BAGHDAD (Reuters) - Britain will boost the number of its army trainers in Iraq in the coming weeks to support the Iraqi armed forces' battle against Islamic State (ISIS) militants, the British defence secretary said on a visit to Baghdad on Wednesday.
Britain said last month it had deployed a team of trainers to Iraq to help Kurdish peshmerga fighters maintain and use heavy machineguns against the ultra radical militants which have taken over large parts of Iraq and Syria.
Britain also participated in US-led air strikes against ISIS, which beheaded 47-year-old British aid worker Alan Henning in October.
Defence Secretary Michael Fallon, who met top Iraqi government officials during his visit to Baghdad, said the details of the mission would be ironed out soon.
"We have a small number of people here. We will be looking now to see how we can strengthen that, the liaison work we are doing in the ministries and the security agencies here," Fallon told reporters. "This is fairly urgent. We will be doing this in the next few weeks. That's what we have been asked to do."
The United States spent billions of dollars training and funding Iraqi security forces during the occupation of the country following Saddam Hussein's fall in 2003.
The quality of this training was called into question when only several hundred ISIS militants swept through northern Iraq in June, meeting little resistance.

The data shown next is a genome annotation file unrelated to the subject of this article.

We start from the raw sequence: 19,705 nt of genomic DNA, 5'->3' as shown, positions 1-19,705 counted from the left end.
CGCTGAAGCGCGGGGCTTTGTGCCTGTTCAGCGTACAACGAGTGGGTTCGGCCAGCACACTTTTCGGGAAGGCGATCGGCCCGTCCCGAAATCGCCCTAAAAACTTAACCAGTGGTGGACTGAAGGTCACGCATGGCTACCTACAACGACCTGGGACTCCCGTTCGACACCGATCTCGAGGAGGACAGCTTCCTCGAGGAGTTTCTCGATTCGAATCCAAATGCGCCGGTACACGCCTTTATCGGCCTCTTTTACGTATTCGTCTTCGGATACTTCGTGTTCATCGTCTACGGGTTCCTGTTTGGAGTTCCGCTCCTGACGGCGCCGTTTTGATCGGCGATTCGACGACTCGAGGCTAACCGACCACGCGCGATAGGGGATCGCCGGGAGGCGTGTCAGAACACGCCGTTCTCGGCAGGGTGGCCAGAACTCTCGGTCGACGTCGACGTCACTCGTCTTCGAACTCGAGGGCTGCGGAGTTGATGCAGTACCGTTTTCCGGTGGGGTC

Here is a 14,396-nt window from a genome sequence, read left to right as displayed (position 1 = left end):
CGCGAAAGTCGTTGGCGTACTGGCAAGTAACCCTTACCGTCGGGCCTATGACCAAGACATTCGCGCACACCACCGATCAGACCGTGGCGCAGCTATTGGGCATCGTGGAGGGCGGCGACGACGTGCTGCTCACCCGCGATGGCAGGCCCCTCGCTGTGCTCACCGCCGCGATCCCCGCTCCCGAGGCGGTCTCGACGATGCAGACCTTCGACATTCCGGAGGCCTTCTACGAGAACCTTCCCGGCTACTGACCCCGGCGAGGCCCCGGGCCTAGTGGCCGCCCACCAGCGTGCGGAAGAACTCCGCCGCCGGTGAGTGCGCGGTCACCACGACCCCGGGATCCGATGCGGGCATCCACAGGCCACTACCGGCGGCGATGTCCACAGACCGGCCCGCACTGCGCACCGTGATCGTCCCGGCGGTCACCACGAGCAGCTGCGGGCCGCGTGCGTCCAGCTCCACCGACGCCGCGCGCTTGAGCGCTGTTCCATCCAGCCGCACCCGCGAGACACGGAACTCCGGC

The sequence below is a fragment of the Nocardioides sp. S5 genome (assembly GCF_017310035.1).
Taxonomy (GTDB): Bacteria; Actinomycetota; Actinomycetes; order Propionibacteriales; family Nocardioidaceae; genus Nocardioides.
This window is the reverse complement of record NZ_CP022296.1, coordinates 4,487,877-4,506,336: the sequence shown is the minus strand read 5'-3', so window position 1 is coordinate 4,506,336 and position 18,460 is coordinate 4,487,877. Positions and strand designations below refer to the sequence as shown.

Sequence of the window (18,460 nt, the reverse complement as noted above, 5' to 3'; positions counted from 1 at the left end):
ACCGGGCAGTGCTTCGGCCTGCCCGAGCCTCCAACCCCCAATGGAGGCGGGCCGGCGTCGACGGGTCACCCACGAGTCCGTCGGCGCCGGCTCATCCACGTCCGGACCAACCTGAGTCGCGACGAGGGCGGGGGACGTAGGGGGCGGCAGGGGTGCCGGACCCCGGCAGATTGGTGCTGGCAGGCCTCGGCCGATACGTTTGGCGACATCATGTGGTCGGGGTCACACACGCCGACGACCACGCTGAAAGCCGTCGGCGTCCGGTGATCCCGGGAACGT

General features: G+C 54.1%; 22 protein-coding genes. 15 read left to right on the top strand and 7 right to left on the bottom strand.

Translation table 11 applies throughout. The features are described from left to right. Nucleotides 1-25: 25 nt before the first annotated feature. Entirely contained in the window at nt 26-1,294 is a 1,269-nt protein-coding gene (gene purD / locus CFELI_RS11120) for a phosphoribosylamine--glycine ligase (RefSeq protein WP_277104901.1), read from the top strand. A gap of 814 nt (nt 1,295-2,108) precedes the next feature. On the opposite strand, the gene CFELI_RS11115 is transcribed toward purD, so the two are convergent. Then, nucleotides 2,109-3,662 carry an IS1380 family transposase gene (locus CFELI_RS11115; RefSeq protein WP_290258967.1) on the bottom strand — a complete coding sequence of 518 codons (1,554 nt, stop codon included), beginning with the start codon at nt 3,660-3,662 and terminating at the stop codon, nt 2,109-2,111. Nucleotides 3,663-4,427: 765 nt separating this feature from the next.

The Iraqi army rapidly collapsed in the face of the onslaught, leaving behind weapons and tanks that the Al-Qaeda offshoot has been using in its attempts to expand a self-proclaimed Islamic emirate in Iraq and Syria.
Air strikes against ISIS targets after the group started beheading Western hostages have slowed the militants' advance. But Iraqi and Western officials believe the group can only be defeated if Iraqi security forces improve their performance, and that will take time.
"What we have been offering today is additional training and support and we have been asked to look at the gaps in equipment we could fill," said Fallon.
Aside from a poor showing on the battlefield, sectarianism is hampering security forces.
Just outside the heavily fortified Baghdad zone where Fallon was speaking, soldiers openly displayed pins on their uniforms that revealed they were members of Iraq's Shi'ite majority.
Fallon said Britain would share expertise in roadside bombs and car bombs gained while fighting the Taleban in Afghanistan. "We have some specialist knowledge to contribute there and we are going to see how we can help train the Iraqi forces directly in that," he said.
In recent days the Sunni Islamist ISIS massacred more than 300 members of a Sunni tribe in western Anbar province.
The Iraqi government hopes the area will help the army to fight the insurgents and the United States wants both sides to revive an alliance that helped defeat Al-Qaeda during the US occupation.
However, mistrust between the Shi'ite led administration and the Sunni tribes runs deep.
The Albu Nimr tribe said the government and army ignored repeated pleas for help as the Sunni insurgents closed on their village.
Fallon said the Albu Nimr, who battled Islamic State for weeks, were an example of the resolve of tribesmen. "Any casualties are regrettable. Even that shows you that the tribes are taking the fight to IS and they are determined to get IS out of their villages and out of their areas," he said, using another acronym for Islamic State.
Britain's strategy in Syria will remain far less intensive than that in Iraq, Fallon said. "What we have done is stepped up our surveillance of Syria and we are looking at other ways of helping to train moderate Syrian forces, for example community self defence."